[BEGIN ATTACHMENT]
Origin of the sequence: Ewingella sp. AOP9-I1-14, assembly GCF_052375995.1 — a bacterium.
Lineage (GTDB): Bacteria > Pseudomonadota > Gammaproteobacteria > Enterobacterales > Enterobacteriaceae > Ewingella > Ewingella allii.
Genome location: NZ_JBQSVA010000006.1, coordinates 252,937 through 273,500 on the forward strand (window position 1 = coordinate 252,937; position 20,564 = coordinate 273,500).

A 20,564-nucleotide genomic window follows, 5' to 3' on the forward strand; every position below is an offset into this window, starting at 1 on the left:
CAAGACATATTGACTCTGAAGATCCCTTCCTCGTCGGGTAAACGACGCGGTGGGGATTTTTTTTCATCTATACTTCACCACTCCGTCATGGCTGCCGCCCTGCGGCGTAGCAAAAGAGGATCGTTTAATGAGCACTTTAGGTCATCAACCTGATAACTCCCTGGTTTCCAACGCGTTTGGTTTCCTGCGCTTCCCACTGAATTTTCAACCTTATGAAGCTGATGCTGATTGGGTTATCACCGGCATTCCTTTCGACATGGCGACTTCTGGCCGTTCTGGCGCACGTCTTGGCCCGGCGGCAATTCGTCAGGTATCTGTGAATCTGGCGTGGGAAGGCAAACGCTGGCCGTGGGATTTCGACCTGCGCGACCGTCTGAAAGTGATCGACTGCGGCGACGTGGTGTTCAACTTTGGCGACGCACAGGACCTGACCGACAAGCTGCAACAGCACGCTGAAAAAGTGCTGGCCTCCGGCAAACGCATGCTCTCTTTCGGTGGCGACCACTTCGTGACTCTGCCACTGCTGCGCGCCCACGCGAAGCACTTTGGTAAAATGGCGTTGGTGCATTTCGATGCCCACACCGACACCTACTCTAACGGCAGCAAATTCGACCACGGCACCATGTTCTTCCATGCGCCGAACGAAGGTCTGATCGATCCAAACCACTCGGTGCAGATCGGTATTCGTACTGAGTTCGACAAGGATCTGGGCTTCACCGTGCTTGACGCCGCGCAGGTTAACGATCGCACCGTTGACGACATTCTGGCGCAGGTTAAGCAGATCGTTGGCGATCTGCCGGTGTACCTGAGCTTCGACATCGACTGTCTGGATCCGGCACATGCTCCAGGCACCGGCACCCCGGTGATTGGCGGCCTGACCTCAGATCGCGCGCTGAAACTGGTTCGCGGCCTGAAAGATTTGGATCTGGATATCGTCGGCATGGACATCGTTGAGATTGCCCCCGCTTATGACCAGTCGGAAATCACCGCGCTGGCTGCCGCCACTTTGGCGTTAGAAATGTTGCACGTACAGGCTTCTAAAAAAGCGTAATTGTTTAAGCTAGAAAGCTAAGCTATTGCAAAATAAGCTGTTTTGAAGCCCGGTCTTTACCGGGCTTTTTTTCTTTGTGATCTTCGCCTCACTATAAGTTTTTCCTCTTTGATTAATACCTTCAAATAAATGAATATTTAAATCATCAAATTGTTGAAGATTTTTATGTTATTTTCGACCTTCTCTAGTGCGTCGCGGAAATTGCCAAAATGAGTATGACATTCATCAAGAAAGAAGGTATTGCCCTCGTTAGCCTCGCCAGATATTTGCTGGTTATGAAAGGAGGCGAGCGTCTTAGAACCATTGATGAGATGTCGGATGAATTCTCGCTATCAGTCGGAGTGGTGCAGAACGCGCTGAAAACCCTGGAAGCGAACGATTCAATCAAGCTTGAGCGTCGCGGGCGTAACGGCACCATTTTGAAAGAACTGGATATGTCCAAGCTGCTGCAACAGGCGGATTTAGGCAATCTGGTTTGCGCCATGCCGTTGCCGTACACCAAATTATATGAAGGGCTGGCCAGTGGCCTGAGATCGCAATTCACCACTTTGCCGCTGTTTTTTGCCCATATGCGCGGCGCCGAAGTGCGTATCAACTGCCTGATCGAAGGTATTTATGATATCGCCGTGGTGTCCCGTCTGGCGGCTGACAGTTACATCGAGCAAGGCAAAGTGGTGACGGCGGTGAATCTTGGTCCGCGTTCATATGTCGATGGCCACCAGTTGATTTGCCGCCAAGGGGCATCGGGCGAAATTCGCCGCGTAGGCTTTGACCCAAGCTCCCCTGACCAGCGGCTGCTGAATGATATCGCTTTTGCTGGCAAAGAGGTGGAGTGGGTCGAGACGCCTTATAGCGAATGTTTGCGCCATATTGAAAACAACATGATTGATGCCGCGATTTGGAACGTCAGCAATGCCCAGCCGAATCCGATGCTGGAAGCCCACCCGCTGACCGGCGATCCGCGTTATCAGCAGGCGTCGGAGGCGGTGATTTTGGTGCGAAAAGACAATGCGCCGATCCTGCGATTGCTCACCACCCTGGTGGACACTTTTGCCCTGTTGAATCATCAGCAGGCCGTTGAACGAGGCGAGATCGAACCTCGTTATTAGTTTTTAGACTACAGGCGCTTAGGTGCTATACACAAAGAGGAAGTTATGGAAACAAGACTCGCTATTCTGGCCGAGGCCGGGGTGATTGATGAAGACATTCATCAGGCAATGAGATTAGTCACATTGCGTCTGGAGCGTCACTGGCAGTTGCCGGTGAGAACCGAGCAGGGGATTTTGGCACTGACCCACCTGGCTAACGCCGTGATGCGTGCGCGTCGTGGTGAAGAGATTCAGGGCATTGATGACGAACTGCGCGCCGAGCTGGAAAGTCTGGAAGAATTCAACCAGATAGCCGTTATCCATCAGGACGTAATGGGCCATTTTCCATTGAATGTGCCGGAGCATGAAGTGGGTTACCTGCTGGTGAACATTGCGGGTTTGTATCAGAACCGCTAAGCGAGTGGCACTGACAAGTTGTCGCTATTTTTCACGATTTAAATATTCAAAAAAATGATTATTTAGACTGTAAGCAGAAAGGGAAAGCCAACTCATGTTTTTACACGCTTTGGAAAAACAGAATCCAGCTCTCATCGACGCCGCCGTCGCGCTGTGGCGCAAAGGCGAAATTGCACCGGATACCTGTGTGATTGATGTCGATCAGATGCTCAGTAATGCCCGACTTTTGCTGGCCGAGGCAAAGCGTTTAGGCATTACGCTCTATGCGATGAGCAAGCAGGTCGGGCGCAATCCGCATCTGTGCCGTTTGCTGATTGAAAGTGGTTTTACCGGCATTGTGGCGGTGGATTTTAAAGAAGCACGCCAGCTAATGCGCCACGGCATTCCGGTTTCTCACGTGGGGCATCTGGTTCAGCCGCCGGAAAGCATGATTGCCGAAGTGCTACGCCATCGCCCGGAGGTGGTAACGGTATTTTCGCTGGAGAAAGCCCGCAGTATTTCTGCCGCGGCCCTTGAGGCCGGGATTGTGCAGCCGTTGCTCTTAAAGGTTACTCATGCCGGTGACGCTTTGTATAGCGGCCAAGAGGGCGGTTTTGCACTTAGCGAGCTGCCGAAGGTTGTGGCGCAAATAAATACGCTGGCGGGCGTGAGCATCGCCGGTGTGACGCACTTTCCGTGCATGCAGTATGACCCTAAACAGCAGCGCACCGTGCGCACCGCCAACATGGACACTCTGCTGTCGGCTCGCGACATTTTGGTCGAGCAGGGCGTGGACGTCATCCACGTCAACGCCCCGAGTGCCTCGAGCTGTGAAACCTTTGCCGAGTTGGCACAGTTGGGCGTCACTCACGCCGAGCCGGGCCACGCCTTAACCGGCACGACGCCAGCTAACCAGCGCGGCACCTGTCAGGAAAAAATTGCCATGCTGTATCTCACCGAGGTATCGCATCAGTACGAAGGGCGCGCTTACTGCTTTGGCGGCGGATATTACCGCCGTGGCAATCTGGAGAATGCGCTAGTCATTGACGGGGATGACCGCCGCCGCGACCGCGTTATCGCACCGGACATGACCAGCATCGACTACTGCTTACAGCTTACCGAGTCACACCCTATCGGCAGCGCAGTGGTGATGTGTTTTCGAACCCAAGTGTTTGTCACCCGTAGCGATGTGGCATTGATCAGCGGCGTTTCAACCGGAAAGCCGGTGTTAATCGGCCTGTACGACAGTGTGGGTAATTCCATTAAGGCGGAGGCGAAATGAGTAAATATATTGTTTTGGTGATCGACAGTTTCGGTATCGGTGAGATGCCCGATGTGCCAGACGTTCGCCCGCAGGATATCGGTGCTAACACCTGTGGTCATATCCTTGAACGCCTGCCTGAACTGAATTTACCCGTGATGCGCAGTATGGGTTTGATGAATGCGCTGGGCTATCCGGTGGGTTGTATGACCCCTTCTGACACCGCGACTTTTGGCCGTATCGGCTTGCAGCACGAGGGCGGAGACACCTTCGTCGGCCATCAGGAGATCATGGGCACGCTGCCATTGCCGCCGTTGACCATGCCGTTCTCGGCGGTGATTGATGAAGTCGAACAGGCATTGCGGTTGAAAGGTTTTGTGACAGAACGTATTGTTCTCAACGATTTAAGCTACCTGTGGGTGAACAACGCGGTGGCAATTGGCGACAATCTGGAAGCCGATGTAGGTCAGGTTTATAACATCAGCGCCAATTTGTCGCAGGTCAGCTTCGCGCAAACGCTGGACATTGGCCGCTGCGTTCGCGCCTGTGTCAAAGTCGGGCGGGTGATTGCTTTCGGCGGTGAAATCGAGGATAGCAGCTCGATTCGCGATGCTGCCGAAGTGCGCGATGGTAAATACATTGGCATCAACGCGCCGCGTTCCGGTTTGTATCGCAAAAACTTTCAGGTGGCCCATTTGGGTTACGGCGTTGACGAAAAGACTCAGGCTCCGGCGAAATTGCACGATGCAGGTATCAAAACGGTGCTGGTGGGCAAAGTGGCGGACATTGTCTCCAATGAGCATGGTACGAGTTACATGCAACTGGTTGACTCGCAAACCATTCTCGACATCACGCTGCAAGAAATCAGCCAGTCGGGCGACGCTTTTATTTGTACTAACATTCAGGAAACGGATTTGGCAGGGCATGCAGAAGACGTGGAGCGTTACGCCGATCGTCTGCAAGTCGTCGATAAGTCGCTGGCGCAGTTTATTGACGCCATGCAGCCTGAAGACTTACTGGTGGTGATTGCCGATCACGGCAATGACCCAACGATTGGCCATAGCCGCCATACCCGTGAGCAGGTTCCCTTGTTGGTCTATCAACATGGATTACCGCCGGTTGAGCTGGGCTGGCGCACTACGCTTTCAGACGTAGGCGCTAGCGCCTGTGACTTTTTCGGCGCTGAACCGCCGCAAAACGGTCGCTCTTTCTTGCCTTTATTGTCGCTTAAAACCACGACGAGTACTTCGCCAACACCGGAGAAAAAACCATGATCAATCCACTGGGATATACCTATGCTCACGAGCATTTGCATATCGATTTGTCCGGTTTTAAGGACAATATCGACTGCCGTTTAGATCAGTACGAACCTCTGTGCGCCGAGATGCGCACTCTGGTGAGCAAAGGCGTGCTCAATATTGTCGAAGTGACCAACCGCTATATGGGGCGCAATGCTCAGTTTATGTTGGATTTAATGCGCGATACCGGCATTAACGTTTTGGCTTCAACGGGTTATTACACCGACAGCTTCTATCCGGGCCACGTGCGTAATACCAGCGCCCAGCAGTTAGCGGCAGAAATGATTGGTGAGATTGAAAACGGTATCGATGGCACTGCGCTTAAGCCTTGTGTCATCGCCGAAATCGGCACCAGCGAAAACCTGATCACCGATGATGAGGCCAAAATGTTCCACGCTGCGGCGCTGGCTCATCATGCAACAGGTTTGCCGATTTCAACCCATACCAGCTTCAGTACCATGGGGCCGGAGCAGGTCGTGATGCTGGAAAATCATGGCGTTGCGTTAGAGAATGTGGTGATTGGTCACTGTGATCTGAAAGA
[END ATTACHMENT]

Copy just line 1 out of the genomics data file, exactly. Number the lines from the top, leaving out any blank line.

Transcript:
Origin of the sequence: Ewingella sp. AOP9-I1-14, assembly GCF_052375995.1 — a bacterium.